There is also the question of what mix of hunting, gathering and scavenging the tool users employed. Early models focused on the tool users as hunters. The animals butchered by the tools include waterbuck, hartebeest, springbok, pig and zebra. However, the disposition of the bones allows some question about hominin methods of obtaining meat. That they were omnivores is unquestioned, as the digging implement and the probable use of hammer stones to smash nuts indicate. Lewis Binford first noticed that the bones at Olduvai contained a disproportionately high incidence of extremities, which are low in food substance. He concluded other predators had taken the best meat, and the hominins had only scavenged. The counter view is that while hunting many large animals would be beyond the reach of an individual human, groups could bring down larger game, as pack hunting animals are capable of doing. Moreover, since many animals both hunt and scavenge, it is possible that hominins hunted smaller animals, but were not above driving carnivores from larger kills, as they probably were driven from kills themselves from time to time.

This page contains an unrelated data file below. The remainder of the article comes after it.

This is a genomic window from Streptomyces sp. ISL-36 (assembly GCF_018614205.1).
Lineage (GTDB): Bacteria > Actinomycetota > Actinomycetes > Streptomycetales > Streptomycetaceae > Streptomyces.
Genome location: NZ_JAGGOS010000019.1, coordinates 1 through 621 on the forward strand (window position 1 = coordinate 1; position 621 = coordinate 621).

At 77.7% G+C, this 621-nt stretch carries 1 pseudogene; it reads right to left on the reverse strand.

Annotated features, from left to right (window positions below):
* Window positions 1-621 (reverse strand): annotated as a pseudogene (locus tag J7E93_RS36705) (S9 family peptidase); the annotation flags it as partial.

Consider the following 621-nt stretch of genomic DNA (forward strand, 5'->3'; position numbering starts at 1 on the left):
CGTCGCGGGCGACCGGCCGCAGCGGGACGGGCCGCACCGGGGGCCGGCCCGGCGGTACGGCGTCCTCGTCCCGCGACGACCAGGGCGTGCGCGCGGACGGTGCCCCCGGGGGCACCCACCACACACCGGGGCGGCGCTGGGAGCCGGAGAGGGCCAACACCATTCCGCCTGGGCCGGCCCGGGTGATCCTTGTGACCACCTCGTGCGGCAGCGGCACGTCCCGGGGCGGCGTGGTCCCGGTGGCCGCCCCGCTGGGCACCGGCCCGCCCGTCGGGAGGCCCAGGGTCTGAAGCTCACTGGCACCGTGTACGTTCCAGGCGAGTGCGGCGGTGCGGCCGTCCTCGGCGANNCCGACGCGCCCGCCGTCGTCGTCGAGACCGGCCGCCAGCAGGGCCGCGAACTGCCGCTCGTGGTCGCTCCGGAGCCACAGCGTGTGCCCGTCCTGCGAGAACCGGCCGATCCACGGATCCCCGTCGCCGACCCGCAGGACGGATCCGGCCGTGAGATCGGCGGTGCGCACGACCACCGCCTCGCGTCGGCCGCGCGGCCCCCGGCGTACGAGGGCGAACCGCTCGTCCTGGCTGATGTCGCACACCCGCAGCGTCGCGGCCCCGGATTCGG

A complete catalog of Oldowan sites would be too extensive for listing here. Some of the better-known sites include the following:
Sites in the Gona river system in the Hadar region of the Afar triangle, excavated by Helene Roche, J. W. Harris and Sileshi Semaw, yielded some of the oldest known Oldowan assemblages, dating to about 2.6 million years ago. Raw material analysis done by Semaw showed that some assemblages in this region are biased towards a certain material (e.g.: 70% of the artifacts at sites EG10 and EG12 were composed of trachyte) indicating a selectivity in the quality of stone used. Recent excavations have yielded tools in association with cut-marked bones, indicating that Oldowan were used in meat-processing or -acquiring activities.